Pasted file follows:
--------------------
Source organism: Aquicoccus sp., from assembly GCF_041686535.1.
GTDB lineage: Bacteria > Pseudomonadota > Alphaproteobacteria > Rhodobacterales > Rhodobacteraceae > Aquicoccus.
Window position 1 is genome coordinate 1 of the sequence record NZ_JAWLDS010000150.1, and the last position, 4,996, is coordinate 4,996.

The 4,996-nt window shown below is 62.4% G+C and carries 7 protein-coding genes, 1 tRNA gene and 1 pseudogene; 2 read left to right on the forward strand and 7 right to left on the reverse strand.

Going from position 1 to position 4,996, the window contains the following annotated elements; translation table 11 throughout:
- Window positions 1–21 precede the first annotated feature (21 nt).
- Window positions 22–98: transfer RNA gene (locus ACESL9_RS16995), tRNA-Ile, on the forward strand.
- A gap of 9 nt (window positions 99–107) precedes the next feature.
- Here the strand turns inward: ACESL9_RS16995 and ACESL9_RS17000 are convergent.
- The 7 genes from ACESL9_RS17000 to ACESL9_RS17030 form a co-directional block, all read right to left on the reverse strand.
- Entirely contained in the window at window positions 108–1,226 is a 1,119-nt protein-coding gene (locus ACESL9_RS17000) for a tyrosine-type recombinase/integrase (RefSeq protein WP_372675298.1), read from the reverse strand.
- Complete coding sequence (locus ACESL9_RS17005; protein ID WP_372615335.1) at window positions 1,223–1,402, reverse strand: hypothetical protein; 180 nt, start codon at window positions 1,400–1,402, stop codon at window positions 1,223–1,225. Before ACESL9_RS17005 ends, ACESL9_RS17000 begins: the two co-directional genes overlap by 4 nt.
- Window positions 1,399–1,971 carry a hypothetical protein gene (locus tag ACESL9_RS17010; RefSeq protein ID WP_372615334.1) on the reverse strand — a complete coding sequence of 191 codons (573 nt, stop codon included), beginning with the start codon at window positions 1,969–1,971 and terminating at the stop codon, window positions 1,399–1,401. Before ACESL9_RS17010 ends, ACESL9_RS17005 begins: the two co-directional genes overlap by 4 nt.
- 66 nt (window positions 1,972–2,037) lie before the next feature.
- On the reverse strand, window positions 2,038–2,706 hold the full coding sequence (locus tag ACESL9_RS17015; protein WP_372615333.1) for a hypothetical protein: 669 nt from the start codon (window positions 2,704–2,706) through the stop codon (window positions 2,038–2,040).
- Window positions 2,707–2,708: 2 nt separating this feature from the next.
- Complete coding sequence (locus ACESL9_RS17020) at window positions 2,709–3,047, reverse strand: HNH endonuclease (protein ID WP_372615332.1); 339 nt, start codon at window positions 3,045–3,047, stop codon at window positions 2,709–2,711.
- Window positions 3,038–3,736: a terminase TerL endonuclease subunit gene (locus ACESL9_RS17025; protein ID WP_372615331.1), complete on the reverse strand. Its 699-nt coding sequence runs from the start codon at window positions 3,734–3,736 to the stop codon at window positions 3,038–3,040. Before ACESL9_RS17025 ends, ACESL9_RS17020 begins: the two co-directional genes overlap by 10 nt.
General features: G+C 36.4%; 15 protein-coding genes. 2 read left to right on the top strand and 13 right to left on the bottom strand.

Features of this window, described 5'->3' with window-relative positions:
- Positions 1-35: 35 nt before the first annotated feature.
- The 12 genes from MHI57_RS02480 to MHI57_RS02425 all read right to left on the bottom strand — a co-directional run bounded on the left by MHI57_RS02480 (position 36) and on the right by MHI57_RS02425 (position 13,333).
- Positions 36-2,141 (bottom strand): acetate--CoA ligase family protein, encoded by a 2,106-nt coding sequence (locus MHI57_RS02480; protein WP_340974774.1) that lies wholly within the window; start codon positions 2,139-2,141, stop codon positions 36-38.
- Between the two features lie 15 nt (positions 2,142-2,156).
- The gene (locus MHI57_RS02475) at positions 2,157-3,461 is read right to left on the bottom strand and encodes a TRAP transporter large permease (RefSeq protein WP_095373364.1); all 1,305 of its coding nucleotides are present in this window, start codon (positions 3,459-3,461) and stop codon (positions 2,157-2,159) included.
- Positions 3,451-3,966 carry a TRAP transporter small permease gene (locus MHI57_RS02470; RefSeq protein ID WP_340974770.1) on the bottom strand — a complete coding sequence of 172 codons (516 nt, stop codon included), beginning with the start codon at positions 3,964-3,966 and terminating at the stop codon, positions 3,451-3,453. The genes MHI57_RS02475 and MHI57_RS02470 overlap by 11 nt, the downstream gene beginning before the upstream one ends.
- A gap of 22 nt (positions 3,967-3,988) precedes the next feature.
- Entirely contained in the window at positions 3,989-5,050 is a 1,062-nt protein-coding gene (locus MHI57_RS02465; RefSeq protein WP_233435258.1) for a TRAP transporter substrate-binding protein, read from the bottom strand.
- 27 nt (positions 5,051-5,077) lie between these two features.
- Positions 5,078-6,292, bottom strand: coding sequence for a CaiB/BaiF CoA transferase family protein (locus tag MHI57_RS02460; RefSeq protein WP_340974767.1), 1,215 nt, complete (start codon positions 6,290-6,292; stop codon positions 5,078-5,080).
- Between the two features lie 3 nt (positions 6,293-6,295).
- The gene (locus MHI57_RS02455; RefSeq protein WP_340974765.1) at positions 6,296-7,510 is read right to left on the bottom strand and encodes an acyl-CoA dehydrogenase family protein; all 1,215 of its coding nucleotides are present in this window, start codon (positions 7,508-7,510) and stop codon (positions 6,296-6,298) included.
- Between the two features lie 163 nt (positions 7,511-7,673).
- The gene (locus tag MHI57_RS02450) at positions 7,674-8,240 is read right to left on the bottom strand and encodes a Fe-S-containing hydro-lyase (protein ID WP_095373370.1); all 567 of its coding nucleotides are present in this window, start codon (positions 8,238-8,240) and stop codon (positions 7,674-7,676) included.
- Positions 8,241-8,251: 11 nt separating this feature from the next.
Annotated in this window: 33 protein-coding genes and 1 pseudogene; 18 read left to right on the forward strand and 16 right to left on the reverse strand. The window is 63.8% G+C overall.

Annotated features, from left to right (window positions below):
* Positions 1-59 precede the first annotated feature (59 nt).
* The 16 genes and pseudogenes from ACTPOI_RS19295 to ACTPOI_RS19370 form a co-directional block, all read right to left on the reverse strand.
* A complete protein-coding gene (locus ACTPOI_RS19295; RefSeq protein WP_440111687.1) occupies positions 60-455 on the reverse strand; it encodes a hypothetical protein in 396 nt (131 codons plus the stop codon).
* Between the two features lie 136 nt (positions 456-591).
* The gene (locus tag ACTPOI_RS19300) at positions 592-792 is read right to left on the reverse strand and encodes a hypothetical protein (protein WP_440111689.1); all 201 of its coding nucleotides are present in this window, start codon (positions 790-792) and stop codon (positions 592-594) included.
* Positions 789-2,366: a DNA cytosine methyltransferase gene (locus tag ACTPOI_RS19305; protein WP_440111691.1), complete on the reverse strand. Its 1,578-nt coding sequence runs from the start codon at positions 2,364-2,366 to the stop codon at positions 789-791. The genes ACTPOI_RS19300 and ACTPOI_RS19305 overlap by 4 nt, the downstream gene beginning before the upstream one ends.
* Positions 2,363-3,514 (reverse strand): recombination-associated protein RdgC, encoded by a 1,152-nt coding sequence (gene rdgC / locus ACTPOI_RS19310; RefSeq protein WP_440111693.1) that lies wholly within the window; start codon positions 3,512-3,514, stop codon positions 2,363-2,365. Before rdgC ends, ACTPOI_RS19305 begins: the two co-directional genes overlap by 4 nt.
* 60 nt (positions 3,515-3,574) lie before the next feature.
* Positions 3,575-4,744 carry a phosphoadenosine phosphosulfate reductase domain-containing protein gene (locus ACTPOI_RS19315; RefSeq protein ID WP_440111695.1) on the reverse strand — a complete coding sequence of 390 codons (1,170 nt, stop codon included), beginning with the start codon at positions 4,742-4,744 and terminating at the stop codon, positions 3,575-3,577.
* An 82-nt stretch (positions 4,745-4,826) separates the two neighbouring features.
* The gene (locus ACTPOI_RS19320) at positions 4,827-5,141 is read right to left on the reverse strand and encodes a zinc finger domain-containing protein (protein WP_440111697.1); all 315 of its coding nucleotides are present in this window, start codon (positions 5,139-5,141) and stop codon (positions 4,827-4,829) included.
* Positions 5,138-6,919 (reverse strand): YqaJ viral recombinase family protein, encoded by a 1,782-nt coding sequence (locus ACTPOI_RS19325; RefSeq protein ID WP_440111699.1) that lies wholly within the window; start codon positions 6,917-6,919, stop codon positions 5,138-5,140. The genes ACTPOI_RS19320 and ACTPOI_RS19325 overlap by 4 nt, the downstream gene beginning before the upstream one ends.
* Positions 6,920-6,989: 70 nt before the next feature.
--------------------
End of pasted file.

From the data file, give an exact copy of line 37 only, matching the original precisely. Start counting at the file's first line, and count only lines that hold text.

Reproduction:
Annotated features, from left to right (window positions below):